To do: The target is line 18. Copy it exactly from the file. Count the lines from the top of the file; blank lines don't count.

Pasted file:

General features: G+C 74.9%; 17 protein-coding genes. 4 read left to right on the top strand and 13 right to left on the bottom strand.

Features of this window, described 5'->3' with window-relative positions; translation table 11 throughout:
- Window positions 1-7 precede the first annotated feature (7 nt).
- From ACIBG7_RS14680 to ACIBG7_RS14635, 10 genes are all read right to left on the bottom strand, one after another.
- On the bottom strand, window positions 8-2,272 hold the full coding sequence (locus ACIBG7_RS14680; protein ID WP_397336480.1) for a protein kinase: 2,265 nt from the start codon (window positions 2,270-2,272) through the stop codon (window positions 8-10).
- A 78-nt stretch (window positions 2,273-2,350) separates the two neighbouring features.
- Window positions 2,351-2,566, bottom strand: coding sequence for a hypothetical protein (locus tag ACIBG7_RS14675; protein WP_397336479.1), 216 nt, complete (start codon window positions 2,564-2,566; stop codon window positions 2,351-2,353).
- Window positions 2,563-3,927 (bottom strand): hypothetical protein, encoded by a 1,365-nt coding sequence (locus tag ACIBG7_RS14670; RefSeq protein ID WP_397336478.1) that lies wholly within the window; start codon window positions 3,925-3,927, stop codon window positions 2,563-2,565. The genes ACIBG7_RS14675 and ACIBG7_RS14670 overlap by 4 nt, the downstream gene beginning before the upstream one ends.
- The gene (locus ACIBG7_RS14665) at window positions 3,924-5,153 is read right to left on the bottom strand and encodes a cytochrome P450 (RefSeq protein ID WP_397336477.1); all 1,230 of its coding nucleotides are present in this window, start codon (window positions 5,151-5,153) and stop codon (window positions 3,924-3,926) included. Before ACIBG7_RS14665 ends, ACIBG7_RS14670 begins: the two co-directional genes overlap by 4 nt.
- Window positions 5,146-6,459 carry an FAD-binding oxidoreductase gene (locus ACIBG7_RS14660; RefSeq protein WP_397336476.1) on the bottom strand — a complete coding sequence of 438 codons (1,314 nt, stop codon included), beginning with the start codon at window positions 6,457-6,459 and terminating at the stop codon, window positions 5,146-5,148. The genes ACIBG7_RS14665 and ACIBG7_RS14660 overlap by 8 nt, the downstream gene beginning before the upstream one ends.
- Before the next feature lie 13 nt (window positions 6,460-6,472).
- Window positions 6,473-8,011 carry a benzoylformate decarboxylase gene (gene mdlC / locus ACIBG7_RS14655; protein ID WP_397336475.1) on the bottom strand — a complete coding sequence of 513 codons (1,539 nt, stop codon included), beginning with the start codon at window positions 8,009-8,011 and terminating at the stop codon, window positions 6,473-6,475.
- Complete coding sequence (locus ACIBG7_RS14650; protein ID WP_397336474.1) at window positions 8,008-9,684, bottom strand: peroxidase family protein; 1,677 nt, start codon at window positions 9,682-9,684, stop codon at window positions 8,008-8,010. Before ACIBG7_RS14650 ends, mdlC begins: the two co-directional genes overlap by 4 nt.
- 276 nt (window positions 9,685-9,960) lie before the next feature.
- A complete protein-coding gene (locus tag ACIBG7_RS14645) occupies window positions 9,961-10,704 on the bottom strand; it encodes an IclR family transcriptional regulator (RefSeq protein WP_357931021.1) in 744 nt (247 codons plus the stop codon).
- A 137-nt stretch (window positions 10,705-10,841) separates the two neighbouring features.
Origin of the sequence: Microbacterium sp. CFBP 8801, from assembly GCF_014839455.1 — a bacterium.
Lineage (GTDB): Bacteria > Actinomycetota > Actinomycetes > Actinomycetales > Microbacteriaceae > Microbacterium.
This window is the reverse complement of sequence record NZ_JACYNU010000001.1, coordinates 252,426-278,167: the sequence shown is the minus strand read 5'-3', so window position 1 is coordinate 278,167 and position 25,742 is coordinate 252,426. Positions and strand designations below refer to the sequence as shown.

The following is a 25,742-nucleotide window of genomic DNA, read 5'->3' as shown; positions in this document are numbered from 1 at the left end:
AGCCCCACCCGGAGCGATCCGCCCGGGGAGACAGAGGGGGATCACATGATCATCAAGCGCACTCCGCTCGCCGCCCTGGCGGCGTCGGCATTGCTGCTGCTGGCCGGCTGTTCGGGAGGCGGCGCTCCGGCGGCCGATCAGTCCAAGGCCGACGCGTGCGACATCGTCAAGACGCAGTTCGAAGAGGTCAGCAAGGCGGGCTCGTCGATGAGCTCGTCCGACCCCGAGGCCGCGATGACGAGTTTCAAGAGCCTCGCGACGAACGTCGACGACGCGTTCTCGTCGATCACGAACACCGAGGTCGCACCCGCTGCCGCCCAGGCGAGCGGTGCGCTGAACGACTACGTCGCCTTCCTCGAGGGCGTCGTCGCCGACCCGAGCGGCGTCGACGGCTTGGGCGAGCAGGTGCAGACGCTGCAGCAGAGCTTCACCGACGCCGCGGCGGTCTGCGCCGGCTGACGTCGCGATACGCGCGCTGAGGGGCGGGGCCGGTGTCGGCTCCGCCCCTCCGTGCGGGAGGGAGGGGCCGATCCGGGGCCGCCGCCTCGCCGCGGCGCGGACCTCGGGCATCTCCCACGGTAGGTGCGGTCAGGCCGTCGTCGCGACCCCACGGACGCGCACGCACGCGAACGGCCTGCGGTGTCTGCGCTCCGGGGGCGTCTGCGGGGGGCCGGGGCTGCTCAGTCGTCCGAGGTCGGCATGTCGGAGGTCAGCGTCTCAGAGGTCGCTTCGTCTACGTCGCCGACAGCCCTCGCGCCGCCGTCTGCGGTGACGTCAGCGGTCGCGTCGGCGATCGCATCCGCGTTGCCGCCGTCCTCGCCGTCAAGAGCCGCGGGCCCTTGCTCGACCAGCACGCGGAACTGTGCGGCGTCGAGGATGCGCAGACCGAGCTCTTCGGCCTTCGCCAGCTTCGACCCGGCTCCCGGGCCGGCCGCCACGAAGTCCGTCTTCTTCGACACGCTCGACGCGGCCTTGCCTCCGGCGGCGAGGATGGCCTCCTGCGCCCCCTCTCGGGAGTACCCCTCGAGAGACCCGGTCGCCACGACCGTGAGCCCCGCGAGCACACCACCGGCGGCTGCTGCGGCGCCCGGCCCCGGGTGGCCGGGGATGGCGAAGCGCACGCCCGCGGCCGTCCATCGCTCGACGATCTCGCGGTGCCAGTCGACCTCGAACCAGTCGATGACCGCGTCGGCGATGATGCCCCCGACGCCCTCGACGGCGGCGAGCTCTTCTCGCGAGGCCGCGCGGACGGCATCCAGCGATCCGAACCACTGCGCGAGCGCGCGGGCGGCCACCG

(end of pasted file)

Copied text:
Lineage (GTDB): Bacteria > Actinomycetota > Actinomycetes > Actinomycetales > Microbacteriaceae > Microbacterium.